MacBooks are turning the tide for laptops

by Pelican Press
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MacBooks are turning the tide for laptops

The M3 MacBook Air in front of a window.
Luke Larsen / Digital Trends

According to numbers from IDC (International Data Corporation), the PC market has achieved its second quarter of growth after breaking out of an almost two-year-long slump — and Apple is leading the pack with a whopping 20% increase in sales compared to last year.

These numbers are focused on “traditional PCs,” which includes desktops, laptops, and workstations — but not tablets. For Apple, the main money-maker in this category is the MacBook, and the increase must be happy news since sales in 2023 were down 30% compared to 2022. This was largely due to the end of the pandemic and the extra work from home sales it brought, but there was also limited interest in the M2 chip because so many people had already upgraded to Apple silicon with the M1 chip.

Table showing PC sales growth in Q2 2024.

More recently, it seems the M2 to M3 transition is going much more smoothly. Compared to Lenovo’s 3.7%, HP’s 1.8%, or even Acer’s 13.7%, Apple’s 20% sales increase is through the roof. But why? IDC speculates that overall market health has been bolstered by AI hype and a shiny new commercial refresh cycle, and while Apple’s own AI products have only just been announced and are yet to be released, it doesn’t mean the hype hasn’t affected them.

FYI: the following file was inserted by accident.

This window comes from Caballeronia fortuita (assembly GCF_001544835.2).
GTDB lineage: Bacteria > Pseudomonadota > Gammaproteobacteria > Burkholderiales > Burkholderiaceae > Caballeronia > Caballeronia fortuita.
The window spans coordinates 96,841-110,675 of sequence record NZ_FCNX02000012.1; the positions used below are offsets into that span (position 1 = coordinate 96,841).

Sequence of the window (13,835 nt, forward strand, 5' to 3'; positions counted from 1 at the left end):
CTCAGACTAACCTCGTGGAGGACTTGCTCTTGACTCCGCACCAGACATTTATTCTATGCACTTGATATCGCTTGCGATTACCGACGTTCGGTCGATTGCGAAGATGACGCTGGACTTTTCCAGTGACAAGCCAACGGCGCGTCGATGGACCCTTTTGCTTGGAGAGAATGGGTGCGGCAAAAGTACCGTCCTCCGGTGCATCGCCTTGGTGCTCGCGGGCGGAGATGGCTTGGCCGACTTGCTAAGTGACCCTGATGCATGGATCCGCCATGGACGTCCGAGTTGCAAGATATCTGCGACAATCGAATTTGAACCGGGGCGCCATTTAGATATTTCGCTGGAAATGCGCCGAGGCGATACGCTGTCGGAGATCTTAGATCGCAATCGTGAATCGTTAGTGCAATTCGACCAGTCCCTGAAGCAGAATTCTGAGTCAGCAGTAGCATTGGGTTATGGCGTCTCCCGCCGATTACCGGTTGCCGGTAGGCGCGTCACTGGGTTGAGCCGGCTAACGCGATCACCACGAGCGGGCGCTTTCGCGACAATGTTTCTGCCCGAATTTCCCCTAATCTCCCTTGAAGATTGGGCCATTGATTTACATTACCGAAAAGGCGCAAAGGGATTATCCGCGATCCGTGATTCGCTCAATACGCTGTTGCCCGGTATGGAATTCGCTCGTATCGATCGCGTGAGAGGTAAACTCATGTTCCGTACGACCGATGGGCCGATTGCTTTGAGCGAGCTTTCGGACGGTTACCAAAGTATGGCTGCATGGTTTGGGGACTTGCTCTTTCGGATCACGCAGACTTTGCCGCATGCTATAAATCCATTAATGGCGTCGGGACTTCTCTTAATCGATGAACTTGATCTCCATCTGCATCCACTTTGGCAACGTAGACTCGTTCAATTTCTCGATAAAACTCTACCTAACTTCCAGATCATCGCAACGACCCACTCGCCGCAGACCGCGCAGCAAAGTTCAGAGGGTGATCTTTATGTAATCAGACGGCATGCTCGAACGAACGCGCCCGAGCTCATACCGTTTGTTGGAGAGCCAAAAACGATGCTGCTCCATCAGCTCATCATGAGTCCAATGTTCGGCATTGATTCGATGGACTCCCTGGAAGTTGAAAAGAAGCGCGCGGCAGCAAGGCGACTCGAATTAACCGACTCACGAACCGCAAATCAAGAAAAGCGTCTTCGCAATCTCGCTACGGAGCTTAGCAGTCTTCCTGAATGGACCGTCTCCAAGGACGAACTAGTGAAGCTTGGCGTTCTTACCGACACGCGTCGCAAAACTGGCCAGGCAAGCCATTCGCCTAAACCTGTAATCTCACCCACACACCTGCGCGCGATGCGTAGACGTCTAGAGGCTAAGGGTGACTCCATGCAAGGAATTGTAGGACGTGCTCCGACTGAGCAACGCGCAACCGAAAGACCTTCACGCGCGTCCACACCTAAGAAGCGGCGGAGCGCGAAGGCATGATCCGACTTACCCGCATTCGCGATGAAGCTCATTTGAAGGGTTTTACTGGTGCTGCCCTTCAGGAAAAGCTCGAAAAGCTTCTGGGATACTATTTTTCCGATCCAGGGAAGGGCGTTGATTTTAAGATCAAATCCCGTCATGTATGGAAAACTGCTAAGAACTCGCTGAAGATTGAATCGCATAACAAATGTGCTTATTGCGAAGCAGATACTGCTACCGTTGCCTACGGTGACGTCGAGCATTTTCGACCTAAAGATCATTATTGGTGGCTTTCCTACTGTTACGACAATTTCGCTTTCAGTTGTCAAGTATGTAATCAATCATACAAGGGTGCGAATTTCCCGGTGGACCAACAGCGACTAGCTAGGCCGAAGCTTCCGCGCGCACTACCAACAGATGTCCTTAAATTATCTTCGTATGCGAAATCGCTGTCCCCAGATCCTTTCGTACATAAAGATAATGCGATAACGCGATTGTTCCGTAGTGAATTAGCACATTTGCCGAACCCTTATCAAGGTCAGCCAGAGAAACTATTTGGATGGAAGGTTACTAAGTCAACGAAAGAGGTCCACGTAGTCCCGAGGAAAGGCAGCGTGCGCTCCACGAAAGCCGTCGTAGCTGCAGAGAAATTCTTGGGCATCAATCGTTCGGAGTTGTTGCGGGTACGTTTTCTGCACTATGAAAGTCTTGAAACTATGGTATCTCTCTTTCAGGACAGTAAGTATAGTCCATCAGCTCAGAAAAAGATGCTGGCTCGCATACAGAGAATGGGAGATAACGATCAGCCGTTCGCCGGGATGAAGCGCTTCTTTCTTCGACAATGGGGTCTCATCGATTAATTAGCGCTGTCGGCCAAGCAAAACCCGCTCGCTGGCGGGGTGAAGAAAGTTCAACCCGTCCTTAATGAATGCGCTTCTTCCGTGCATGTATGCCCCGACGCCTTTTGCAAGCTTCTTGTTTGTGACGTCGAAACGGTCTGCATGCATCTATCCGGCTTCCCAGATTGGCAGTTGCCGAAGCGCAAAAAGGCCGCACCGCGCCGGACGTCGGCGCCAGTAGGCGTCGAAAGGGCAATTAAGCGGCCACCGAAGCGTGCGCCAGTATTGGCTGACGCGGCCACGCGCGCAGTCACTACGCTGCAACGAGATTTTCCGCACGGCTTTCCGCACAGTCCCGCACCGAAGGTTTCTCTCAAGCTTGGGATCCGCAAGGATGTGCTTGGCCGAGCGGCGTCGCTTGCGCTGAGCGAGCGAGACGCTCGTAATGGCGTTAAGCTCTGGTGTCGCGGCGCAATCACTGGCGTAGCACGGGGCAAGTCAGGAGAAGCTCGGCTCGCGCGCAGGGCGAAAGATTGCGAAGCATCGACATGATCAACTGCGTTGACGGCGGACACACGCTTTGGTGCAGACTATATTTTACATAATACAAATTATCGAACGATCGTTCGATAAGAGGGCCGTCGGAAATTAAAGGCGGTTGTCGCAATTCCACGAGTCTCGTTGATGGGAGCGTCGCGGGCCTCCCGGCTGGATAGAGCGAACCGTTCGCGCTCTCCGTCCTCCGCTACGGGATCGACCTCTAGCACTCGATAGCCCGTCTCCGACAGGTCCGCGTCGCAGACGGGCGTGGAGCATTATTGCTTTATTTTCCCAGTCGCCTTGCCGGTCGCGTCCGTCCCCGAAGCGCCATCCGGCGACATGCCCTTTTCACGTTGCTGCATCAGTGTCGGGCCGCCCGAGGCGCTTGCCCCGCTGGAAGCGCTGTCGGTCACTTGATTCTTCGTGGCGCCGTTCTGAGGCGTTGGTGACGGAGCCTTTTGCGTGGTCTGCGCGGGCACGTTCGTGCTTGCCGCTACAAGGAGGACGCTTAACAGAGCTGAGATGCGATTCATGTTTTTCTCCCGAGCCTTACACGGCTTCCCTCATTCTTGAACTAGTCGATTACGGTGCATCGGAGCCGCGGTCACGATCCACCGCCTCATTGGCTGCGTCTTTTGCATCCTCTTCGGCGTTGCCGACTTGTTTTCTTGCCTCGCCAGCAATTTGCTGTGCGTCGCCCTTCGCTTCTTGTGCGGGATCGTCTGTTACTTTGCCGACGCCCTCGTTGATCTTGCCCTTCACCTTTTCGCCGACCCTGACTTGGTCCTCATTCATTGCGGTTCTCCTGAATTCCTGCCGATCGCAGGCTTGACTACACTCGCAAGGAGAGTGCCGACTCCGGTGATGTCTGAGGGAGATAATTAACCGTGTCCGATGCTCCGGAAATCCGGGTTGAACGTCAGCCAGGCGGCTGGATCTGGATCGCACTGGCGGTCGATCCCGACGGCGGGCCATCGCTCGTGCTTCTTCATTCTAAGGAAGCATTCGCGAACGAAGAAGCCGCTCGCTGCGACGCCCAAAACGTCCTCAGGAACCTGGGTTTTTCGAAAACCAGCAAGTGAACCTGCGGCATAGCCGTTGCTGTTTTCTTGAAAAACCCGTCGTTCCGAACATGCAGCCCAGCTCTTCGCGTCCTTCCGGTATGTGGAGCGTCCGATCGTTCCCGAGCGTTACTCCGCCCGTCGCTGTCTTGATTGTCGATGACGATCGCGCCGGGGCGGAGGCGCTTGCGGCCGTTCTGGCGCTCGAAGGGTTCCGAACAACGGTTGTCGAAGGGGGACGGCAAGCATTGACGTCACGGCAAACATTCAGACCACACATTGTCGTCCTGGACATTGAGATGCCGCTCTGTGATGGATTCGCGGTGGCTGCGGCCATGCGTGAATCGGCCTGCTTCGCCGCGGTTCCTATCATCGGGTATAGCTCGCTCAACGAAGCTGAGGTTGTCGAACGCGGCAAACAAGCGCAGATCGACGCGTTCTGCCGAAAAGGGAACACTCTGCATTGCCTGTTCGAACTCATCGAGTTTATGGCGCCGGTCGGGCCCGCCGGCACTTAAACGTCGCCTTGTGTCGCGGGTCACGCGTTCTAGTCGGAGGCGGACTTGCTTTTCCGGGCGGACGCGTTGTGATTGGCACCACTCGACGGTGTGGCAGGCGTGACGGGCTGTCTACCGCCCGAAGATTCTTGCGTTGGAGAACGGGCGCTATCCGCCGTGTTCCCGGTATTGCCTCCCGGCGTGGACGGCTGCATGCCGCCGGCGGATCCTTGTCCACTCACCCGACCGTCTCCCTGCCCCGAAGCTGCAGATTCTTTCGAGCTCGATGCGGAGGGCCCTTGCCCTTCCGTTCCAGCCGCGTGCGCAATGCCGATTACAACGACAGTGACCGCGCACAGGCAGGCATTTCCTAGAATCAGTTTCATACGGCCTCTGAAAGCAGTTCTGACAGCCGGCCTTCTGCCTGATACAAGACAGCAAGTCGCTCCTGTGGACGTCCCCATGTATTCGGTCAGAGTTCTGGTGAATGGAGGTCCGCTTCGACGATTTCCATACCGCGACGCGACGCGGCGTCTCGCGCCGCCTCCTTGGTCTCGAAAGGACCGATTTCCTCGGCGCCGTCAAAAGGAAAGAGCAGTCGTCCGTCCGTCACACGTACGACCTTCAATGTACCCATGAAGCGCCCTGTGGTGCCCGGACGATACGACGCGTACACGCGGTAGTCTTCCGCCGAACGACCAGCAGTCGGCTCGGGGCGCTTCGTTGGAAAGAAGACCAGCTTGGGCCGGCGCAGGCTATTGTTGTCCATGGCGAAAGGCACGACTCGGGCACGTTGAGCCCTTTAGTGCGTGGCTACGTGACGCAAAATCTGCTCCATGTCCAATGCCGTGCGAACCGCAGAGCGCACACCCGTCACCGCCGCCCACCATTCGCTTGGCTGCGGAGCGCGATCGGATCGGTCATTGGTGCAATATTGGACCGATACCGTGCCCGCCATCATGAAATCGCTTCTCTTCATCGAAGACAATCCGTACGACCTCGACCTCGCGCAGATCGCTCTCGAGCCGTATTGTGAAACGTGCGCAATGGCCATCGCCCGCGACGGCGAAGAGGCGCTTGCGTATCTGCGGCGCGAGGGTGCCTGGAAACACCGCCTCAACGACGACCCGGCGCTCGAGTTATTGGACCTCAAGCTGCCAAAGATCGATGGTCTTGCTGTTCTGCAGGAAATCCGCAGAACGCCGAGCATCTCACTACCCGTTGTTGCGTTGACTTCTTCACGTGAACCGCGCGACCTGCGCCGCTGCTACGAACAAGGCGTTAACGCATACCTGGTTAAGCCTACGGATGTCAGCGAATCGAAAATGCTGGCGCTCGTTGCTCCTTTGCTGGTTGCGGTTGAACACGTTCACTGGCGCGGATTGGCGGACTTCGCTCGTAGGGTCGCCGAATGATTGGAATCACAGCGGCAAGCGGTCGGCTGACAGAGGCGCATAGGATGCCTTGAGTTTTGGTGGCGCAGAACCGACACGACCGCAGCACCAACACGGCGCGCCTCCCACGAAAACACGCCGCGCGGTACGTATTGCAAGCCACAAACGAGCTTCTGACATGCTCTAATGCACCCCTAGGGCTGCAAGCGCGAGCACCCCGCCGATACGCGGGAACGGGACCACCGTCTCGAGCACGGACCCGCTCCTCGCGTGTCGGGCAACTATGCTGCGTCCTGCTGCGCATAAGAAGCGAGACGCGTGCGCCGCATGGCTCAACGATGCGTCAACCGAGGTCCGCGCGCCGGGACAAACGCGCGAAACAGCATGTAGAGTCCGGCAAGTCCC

For one thing, all of the Apple Silicon MacBooks will be able to use Apple Intelligence, so anyone eager to give it a go might have upgraded or switched to Apple silicon after the WWDC keynote on June 10.

There must also be plenty of people who were prompted to buy a new laptop by all the AI buzz, but after shopping around, ultimately went for a MacBook. And since the Copilot+ PCs only released toward the end of Q2, anyone looking for a laptop with good battery life in April or May would have been likely to choose Apple.

There might also have been a bunch of M1 owners who felt ready for an upgrade — though their MacBooks can technically last far longer than three and a half years. Before I upgraded to my M2 MacBook Air, I was using a 2013 Air model that was about ready to celebrate its 10th birthday. That trend has only expanded recently, as reported by Bloomberg.

With MacBook sales back on the rise and Copilot+ PC sales off to a good start, it will be interesting to see how the numbers turn out for Q3 at the end of September.

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